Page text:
Elon Musk reveals his Tesla Master Plan, Part Deux

The man with a plan

It has been a decade since Elon Musk set out his vision for Tesla. A lot has happened since then and so far he and his company has stuck to that plan. Now Musk has outlined what the next chapters for Tesla have in store on the company’s blog.

Tesla supercharger

Telsa will be more than just cars

We’ve already seen the Tesla Powerwall (essentially a giant battery for your home to enable a degree of off-grid living), but plans are afoot to take this one step further and make it as simple as possible. This part of the plan involves merging Tesla and SolarCity (Musk’s other solar panel technology company) to create what is in many ways a utility company.

This company will provide homeowners with a one-stop shop for switching to solar power with: “One ordering experience, one installation, one service contact, one phone app.” As the company plans to scale up Powerwall and Solar City it hopes that providing boundless sustainable energy for the masses to consume and feed back into the grid will become a reality in the near future.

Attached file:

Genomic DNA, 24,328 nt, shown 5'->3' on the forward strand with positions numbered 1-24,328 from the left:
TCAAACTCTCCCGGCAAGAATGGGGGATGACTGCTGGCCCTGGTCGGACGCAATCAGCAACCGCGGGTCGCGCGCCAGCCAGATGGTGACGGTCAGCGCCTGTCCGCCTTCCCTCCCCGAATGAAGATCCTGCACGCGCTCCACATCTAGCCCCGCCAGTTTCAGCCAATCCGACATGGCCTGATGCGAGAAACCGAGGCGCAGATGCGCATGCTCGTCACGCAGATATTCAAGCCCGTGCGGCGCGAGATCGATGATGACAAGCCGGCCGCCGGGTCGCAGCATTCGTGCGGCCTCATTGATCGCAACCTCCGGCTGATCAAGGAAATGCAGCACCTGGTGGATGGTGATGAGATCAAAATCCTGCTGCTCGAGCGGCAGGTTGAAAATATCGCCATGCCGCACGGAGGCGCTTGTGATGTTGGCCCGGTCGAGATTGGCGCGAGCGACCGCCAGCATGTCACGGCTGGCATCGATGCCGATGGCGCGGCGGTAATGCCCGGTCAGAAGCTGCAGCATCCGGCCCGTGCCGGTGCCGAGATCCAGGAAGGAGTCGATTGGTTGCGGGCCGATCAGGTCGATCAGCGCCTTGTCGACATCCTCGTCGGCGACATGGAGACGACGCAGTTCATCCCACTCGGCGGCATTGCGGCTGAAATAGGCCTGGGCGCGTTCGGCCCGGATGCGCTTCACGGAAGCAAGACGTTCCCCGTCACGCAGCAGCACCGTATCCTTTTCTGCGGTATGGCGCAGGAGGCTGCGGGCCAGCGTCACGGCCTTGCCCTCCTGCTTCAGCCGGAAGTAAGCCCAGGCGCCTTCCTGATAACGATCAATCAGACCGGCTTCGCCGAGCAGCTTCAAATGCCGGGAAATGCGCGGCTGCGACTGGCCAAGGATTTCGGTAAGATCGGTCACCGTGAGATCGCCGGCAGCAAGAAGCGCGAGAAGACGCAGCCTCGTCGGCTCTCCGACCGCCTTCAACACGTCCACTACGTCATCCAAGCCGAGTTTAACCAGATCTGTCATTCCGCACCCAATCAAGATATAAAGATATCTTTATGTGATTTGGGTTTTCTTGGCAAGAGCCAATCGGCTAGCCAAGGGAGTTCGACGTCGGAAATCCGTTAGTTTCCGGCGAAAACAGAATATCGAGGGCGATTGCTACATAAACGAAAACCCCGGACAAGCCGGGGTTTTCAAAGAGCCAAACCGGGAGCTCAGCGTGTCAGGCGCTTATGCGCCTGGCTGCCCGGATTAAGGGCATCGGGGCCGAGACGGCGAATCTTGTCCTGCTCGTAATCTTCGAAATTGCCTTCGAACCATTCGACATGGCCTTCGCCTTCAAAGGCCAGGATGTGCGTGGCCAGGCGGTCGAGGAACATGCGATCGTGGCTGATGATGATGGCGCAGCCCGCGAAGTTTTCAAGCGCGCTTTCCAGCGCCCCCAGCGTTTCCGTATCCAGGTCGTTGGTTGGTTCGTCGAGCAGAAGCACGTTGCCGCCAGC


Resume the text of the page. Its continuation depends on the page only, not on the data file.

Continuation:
Tesla Model 3 production

With production of the Model X ramping up and sales of the Model S continuing to do well the arrival of the Model 3 needs to happen sooner than later. Being the most affordable Tesla to date, the Model 3 has generated huge levels of interest and pre-orders, and Musk was keen to emphasise that production plans are well underway.

Tesla Model 350-to-70

More Tesla models

Although the Model 3 has yet to start production Musk has alluded to two more models due to join the range; a compact SUV and what he calls “a new kind of pickup truck”. A smaller Model X could be what is being suggested by way of a compact SUV although a small but high riding SUV in the more traditional sense could prove hugely popular, especially if its price is along the lines of the Model 3.